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TOEFL TIP #208: Crossword Puzzles Improve Your Vocabulary

by Strictly English TOEFL Tutors on June 14, 2013

Crossword puzzles are great tools for building your active vocabulary. A crossword puzzle is a grid with blank spaces to fill in words across (left to right) and down (top to bottom). Each word has a clue, and as you fill in the crossword, the letters from one word help you to fill in another word that intersects with it.

 The daily crossword puzzle in The New York Times is well-known, and Monday’s puzzle is the easiest. By contrast, the Sunday Times puzzle is famous for its difficulty! With the following rules, a student with intermediate-level English can do a New York Times Monday puzzle. Practice vocabulary with a crossword puzzle to vary your study routine!

 1. Know the crossword puzzle rules:

  • Answers are the same grammatical form as the clues. A plural clue will have a plural answer, so you can put an “S” in the answer’s last box.
  • Similarly, tenses must match, so a past tense clue must have a past tense answer.
  • Remember phrasal verbs, so a clue for “dispersed” could have the answer “handed out.”
  • Abbreviations in clues means the answer is an abbreviation, so a clue of “Headed the CIA” would be “JEH” for J. Edgar Hoover.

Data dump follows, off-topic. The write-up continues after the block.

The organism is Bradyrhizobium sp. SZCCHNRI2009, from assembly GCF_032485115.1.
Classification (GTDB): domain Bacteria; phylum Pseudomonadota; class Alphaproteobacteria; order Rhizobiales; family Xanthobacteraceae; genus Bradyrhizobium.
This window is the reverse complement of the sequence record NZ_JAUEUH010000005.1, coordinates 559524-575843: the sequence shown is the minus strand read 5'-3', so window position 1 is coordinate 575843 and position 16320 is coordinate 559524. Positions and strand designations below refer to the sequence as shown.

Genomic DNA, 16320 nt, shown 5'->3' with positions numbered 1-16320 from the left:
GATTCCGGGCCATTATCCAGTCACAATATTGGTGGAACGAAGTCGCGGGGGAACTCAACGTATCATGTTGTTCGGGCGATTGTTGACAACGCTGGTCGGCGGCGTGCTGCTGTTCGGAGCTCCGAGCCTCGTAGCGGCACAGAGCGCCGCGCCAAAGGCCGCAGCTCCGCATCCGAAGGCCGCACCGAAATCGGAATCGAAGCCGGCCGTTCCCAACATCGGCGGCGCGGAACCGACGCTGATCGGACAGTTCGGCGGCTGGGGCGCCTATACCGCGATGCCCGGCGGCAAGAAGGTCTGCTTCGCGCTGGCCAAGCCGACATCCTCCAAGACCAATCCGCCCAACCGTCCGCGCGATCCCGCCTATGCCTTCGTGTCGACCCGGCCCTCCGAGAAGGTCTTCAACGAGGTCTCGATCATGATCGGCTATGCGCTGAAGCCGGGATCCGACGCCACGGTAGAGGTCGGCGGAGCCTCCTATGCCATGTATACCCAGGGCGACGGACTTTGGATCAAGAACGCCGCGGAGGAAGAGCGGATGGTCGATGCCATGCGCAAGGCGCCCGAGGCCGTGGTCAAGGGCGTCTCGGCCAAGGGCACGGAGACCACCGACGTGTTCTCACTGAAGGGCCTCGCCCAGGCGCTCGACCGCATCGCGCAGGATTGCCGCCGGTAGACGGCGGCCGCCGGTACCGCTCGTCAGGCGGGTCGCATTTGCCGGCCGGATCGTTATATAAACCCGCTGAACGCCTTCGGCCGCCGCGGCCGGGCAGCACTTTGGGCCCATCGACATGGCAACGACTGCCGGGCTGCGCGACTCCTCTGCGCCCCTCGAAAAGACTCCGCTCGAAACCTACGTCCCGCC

2.  When it’s just a fact – especially a person’s name – use Google!  So a clue, “Won the swimming gold in 2012″ can be found in Google, and that will help you fill in some letters for words that “cross” the Olympics answer.

3. Look at word patterns instead of the clue. The clue “gregarious” may not help you very much, but if you have some letters already filled in, then you might figure out the answer. For example, this answer might be partially filled in as:

t a _ k _ t i v _

and we know that TALK is a common word in English, and we know that TIVE is a common suffix in English. And we know that the letter between the “K” and the “T” has to be a VOWEL (a, e, i, o, u).

The best part is that the New York Times repeats words often, so you see them again days later, which helps you to remember them!  For example, you’ll see ALOE at least 5 times within the first month of doing crosswords, so you’ll be sure to remember what it means!



Categories: Listening,Reading,Speaking,TOEFL for Pharmacy,TOEFL for University,TOEFL Preparation,Vocabulary,Writing

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